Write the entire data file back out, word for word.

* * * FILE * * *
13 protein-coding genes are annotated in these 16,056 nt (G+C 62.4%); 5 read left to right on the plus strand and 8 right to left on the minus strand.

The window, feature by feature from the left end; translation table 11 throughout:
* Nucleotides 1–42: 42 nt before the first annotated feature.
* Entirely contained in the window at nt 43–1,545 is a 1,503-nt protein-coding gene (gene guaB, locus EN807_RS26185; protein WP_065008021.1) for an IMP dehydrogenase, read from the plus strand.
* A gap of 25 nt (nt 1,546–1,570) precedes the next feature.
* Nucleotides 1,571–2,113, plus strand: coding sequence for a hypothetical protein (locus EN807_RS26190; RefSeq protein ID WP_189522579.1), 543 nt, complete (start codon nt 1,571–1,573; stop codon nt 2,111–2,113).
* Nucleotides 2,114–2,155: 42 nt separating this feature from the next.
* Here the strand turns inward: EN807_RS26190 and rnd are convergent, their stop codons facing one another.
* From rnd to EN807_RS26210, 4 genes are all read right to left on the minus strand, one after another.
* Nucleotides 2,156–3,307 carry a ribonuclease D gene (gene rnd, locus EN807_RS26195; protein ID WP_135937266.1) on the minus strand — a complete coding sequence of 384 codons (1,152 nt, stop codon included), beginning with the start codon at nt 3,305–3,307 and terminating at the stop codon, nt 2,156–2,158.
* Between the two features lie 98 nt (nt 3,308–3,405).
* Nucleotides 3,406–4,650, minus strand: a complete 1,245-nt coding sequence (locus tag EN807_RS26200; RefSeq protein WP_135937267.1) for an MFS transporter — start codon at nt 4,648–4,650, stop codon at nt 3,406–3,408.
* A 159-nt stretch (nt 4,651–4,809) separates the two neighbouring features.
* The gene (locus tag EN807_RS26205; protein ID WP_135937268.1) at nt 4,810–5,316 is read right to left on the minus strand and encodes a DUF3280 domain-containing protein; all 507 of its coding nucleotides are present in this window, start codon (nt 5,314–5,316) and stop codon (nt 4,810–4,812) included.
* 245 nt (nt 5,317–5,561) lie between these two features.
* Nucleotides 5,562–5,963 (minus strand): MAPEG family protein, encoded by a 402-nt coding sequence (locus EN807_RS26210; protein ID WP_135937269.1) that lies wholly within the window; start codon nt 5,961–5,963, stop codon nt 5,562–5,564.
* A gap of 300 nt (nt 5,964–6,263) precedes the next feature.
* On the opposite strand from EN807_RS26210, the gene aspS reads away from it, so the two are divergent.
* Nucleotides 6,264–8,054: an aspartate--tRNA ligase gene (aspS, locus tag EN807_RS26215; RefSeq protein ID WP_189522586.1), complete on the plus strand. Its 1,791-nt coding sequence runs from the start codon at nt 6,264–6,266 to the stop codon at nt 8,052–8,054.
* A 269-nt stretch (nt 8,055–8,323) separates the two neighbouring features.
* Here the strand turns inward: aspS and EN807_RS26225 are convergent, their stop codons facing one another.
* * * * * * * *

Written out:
13 protein-coding genes are annotated in these 16,056 nt (G+C 62.4%); 5 read left to right on the plus strand and 8 right to left on the minus strand.

The window, feature by feature from the left end; translation table 11 throughout:
* Nucleotides 1–42: 42 nt before the first annotated feature.
* Entirely contained in the window at nt 43–1,545 is a 1,503-nt protein-coding gene (gene guaB, locus EN807_RS26185; protein WP_065008021.1) for an IMP dehydrogenase, read from the plus strand.
* A gap of 25 nt (nt 1,546–1,570) precedes the next feature.
* Nucleotides 1,571–2,113, plus strand: coding sequence for a hypothetical protein (locus EN807_RS26190; RefSeq protein ID WP_189522579.1), 543 nt, complete (start codon nt 1,571–1,573; stop codon nt 2,111–2,113).
* Nucleotides 2,114–2,155: 42 nt separating this feature from the next.
* Here the strand turns inward: EN807_RS26190 and rnd are convergent, their stop codons facing one another.
* From rnd to EN807_RS26210, 4 genes are all read right to left on the minus strand, one after another.
* Nucleotides 2,156–3,307 carry a ribonuclease D gene (gene rnd, locus EN807_RS26195; protein ID WP_135937266.1) on the minus strand — a complete coding sequence of 384 codons (1,152 nt, stop codon included), beginning with the start codon at nt 3,305–3,307 and terminating at the stop codon, nt 2,156–2,158.
* Between the two features lie 98 nt (nt 3,308–3,405).
* Nucleotides 3,406–4,650, minus strand: a complete 1,245-nt coding sequence (locus tag EN807_RS26200; RefSeq protein WP_135937267.1) for an MFS transporter — start codon at nt 4,648–4,650, stop codon at nt 3,406–3,408.
* A 159-nt stretch (nt 4,651–4,809) separates the two neighbouring features.
* The gene (locus tag EN807_RS26205; protein ID WP_135937268.1) at nt 4,810–5,316 is read right to left on the minus strand and encodes a DUF3280 domain-containing protein; all 507 of its coding nucleotides are present in this window, start codon (nt 5,314–5,316) and stop codon (nt 4,810–4,812) included.
* 245 nt (nt 5,317–5,561) lie between these two features.
* Nucleotides 5,562–5,963 (minus strand): MAPEG family protein, encoded by a 402-nt coding sequence (locus EN807_RS26210; protein ID WP_135937269.1) that lies wholly within the window; start codon nt 5,961–5,963, stop codon nt 5,562–5,564.
* A gap of 300 nt (nt 5,964–6,263) precedes the next feature.
* On the opposite strand from EN807_RS26210, the gene aspS reads away from it, so the two are divergent.
* Nucleotides 6,264–8,054: an aspartate--tRNA ligase gene (aspS, locus tag EN807_RS26215; RefSeq protein ID WP_189522586.1), complete on the plus strand. Its 1,791-nt coding sequence runs from the start codon at nt 6,264–6,266 to the stop codon at nt 8,052–8,054.
* A 269-nt stretch (nt 8,055–8,323) separates the two neighbouring features.
* Here the strand turns inward: aspS and EN807_RS26225 are convergent, their stop codons facing one another.